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  • The richest, however, of the co-operative societies, though few in number, are those for the production of electricity, for textile industries and for ceramic and glass manufactures.
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  • In 1894 the excess of imports over exports fell to 2,720,000, but by 1898 it had grown to 8,391,000, in consequence chiefly of the increased importation of coal, raw cotton and cotton thread, pig and cast iron, old iron, grease and oil-seeds for use in Italian industries.
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  • The industries are the manufacture of copper utensils and yellow leather, and the stamping of colours on white Manchester cotton.
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  • The industries of Trier include iron-founding, dyeing and the manufacture of machinery.
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  • The main industries are cotton-spinning, flax-spinning, cottonprinting, tanning and sugar refining; in addition to which there are iron and copper foundries, machine-building works, breweries and factories of soap, paper, tobacco, &c. As a trading centre the city is even more important.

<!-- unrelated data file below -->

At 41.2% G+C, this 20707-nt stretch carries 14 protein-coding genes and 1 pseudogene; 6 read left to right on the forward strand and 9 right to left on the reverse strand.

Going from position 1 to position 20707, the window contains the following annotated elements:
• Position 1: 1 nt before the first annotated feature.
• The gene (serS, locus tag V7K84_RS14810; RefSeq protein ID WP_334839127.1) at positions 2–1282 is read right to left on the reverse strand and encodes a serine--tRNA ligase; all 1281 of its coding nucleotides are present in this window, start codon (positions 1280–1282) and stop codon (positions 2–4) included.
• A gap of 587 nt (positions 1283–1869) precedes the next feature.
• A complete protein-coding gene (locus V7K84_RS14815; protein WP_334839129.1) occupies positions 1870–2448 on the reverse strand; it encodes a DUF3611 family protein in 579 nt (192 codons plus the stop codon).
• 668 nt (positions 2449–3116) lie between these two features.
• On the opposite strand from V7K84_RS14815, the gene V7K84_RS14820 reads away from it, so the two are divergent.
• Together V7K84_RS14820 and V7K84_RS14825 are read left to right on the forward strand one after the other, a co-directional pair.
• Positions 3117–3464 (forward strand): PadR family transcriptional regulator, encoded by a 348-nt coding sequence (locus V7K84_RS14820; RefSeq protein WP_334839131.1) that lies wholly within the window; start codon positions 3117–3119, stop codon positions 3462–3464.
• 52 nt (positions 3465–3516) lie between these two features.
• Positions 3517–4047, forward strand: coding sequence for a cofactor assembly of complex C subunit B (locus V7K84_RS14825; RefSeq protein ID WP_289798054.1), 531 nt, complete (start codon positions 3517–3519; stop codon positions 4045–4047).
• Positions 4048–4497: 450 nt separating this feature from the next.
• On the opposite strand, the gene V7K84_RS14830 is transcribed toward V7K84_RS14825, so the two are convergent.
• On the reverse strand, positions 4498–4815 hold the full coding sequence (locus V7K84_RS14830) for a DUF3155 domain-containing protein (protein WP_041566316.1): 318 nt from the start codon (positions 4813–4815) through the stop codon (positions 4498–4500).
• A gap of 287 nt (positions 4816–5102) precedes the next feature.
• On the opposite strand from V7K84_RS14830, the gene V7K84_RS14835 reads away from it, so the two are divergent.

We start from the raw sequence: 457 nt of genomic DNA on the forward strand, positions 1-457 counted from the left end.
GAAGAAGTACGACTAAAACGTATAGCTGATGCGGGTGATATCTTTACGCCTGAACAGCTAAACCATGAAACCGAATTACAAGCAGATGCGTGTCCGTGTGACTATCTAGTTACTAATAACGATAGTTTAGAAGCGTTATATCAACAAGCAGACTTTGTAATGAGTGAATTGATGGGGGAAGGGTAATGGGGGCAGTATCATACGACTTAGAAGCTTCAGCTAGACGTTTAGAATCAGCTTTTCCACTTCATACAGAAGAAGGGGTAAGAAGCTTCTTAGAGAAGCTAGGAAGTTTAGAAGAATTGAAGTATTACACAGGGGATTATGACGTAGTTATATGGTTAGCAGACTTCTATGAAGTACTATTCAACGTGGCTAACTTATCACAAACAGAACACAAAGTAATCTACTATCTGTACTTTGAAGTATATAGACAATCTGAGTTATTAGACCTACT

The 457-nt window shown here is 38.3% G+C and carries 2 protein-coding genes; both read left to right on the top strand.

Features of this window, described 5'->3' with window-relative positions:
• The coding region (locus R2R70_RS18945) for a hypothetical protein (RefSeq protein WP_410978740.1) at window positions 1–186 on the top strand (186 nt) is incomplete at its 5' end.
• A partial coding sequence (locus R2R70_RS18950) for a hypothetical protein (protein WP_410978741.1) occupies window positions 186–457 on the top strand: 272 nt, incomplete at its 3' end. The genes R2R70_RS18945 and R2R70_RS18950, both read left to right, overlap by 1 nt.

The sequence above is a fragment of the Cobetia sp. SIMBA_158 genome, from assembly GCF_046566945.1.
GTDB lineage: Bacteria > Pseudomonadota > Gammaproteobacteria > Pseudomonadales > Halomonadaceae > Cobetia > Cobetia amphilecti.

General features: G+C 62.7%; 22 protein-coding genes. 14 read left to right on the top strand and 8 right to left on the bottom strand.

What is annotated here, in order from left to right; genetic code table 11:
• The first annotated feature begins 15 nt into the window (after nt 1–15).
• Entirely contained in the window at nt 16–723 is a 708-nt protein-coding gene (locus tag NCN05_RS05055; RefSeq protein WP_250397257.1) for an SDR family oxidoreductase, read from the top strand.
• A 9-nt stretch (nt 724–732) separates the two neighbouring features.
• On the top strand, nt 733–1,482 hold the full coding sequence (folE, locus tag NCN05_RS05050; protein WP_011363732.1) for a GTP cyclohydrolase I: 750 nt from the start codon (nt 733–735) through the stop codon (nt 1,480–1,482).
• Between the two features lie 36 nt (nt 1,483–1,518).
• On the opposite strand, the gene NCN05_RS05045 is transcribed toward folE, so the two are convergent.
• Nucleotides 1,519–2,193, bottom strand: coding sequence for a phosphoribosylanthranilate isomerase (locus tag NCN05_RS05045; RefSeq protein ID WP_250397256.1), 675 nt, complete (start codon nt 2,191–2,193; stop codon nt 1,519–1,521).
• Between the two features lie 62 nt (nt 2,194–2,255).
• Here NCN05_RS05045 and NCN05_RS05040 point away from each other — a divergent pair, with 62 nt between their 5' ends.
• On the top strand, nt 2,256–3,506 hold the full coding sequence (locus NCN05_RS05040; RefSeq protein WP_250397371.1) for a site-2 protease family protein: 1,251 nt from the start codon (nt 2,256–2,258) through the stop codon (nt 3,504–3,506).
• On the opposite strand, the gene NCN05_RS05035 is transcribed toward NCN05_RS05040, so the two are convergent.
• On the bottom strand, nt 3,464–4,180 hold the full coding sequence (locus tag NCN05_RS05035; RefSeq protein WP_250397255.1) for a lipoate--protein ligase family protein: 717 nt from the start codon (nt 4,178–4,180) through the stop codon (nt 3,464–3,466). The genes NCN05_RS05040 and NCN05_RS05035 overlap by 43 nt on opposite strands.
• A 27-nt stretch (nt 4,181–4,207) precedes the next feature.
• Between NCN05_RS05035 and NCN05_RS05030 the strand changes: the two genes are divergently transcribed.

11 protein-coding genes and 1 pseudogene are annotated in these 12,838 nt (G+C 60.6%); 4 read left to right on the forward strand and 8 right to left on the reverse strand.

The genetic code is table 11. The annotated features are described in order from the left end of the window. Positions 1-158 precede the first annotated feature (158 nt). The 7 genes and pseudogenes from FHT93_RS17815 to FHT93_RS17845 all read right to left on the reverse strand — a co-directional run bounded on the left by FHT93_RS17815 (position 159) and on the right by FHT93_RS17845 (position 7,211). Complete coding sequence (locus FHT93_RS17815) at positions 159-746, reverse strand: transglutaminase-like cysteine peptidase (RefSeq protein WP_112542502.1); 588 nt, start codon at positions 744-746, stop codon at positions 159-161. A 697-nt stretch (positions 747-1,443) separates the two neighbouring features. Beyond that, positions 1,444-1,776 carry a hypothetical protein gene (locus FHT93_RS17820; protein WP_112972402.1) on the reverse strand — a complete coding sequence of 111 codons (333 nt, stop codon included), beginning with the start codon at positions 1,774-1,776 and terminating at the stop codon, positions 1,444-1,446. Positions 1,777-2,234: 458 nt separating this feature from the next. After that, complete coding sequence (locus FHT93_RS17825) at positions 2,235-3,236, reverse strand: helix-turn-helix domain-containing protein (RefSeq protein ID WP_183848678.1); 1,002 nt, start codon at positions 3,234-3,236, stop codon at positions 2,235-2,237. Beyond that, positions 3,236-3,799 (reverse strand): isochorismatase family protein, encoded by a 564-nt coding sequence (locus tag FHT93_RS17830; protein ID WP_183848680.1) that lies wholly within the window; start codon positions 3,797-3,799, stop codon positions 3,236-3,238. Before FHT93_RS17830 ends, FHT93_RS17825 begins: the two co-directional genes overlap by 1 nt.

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  • With it are connected a school of engineering, a school of arts and industries and the famous library (about 300,000 printed volumes and 2000 MSS.) formerly belonging to the city.
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  • The principal industries include paper-making, brewing, the making of nets and twine, bricks, tiles and pottery, tanning and oil-refining, besides saltworks and seed-crushing works.
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  • The cultivation of potatoes on the sandgrounds in the south and the fen colonies along the Stads-Canal invite general comparison with the industries of Drente (q.v.).
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  • Auckland has industries of sugar-refining, ship-building and paper-, ropeand brick-making, and timber is worked.